We Jungians have lived, too, in the penumbra of Jung's authority. If that authority has been treated with skepticism in our monophasic society, we have chosen to view that fact with pride. Jung was a misunderstood genius who articulated insights the conventional world is not yet ready for. The effective magic of Jungian jargon-- anima, transcendent function, enantiodromia, inferior function, numinosity, ego-self axis—these words and phrases have become the secret language of initiati practicing a mystery religion, saving those blessed souls who have thought they were lost because they could not accommodate themselves to the comfortable mainstream. In working like this, we had no authority but Jung's to rely upon. We pulled sentences and images out of the Collected Works to justify our claims on the bare evidence that "Jung said so" and that it must therefore be true.
Now, however, that several scientific specialties have uncovered the biological basis for the phenomena Jung named nearly a century ago, we Jungians can begin to find the theoretical foundations of our own therapeutic interpretations, or perhaps discover that they are not as sound as we had long believed. The crucial scientific work is being "extracted" from its primary sources for us—not in a convenient single journal as Weltanschauung was designed to be—but in an endless series of well informed and well written books, many of them by the very scientists themselves who did the primary work. These are the secondary sources I have relied upon and summarized in this volume.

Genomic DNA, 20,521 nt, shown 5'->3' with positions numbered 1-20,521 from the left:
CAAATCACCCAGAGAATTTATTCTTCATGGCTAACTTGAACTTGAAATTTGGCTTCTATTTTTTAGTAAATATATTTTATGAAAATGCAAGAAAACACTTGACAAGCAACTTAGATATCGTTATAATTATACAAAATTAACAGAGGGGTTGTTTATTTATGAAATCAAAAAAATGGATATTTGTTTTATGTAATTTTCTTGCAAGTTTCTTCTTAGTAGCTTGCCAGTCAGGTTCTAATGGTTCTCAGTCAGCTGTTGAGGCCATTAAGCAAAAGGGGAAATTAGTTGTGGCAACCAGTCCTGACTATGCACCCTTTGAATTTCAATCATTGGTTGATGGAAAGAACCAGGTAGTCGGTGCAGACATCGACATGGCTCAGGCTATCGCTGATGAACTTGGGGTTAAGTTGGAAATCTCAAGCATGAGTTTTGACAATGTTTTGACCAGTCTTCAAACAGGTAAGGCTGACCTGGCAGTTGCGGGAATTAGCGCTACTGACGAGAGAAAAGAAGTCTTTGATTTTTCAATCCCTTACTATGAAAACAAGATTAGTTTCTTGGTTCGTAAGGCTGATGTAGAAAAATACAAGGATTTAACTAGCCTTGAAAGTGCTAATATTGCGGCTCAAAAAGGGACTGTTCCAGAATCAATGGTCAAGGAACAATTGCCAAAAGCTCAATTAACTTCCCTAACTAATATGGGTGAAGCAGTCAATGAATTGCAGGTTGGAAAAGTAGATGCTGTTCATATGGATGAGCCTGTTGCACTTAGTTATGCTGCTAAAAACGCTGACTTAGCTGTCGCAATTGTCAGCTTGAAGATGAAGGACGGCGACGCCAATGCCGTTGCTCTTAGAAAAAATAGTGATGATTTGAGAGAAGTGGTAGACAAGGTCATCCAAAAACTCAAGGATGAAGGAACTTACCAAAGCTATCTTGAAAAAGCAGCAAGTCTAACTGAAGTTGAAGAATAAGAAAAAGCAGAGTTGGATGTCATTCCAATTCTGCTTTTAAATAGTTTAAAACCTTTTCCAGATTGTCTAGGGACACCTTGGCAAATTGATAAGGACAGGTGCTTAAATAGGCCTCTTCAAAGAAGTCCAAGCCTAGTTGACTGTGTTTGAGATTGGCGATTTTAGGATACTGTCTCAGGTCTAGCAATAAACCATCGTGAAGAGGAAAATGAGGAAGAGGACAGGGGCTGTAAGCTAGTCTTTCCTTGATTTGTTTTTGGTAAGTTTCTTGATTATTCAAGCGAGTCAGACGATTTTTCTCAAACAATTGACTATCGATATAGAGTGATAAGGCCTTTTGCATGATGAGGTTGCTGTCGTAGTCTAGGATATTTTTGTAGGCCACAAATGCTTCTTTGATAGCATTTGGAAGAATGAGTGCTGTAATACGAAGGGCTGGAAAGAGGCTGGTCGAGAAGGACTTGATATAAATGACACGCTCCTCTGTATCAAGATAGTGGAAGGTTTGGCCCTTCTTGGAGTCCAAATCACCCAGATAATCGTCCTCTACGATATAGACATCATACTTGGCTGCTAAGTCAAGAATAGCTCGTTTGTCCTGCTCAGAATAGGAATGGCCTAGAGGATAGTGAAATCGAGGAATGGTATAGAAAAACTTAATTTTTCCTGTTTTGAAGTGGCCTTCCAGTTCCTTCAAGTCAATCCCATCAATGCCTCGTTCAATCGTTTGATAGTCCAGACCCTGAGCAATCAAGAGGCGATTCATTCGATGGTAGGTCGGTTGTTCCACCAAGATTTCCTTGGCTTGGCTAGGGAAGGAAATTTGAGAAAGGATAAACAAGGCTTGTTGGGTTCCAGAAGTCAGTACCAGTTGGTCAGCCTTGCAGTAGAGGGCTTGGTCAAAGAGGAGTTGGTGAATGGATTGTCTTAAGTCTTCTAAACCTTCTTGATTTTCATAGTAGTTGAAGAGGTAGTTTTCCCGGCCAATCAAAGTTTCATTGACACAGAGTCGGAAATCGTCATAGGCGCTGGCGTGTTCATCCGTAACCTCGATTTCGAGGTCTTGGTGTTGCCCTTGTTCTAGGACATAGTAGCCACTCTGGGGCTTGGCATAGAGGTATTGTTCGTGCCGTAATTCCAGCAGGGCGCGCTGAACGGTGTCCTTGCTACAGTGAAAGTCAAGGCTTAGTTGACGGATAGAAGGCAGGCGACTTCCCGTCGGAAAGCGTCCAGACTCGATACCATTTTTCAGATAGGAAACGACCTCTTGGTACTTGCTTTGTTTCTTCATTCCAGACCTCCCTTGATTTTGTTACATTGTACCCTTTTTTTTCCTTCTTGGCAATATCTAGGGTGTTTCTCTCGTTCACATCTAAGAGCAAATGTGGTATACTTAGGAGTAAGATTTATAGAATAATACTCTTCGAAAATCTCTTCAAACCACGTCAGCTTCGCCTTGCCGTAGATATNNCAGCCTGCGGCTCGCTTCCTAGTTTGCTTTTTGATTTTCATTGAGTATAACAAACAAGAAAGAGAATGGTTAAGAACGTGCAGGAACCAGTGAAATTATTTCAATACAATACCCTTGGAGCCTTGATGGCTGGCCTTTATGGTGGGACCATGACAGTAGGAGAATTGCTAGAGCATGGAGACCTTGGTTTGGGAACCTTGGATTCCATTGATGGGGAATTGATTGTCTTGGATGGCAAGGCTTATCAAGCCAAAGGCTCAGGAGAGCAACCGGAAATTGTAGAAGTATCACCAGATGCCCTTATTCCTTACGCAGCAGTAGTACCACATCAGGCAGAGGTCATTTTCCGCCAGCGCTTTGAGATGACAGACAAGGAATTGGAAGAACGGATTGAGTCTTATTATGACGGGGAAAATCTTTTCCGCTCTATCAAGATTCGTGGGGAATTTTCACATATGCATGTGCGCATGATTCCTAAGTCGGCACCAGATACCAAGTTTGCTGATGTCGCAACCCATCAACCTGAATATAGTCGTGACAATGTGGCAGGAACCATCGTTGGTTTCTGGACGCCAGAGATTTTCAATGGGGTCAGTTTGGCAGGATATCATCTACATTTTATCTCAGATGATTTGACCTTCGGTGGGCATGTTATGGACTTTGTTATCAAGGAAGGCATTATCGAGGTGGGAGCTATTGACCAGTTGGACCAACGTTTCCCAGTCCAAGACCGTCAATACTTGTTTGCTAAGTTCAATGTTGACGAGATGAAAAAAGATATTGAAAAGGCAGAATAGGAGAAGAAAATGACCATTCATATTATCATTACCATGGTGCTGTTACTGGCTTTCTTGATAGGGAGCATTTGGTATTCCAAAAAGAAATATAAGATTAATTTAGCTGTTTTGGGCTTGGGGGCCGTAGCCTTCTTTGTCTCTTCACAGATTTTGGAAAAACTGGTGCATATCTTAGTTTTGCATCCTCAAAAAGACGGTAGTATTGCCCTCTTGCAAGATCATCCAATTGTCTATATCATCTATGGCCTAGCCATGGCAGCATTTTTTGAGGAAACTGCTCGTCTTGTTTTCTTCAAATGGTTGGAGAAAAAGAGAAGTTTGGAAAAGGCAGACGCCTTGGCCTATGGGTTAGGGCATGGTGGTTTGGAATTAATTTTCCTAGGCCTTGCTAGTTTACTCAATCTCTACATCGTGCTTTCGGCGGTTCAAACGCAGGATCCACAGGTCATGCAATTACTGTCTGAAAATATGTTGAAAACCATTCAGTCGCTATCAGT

Widespread support from the biological sciences—as unexpected as it may seem to be—also forces us to shift some of our perspectives. Altered states of consciousness are a case in point. All Jungians surely employ them when we attend to complexes and dreams and when we practice active imagination. Jungians as a group are minimally polyphasic, but we have not recognized the wider implications of these activities—the fact that Jung, in encouraging us not to resent the irrational, has implicitly called for a much more vigorous polyphasic approach to life. In the last dozen or so years of my practice of Jungian analysis, I have found it extremely useful to attend to the spectrum of conscious states induced in me by the analysand (through limbic resonance) or implicitly reported by the analysand himself as he .describes crucial experiences from his childhood or just the past week. For to identify and experience—that is to feel—the altered states that our monophasic society denies or denigrates is to be in touch with corresponding body states. Every discrete body state generates or is induced by its own discrete state of consciousness. To feel that state is to be in touch with the archetype, top-to-bottom. Every "symbol" either induces or is the conscious evidence of a discrete state of body-and-mind. The reason for this is that the symbol appears in consciousness as a sort of report from the brain about the state of my body. This is why in the previous twenty chapters I have avoided speaking merely o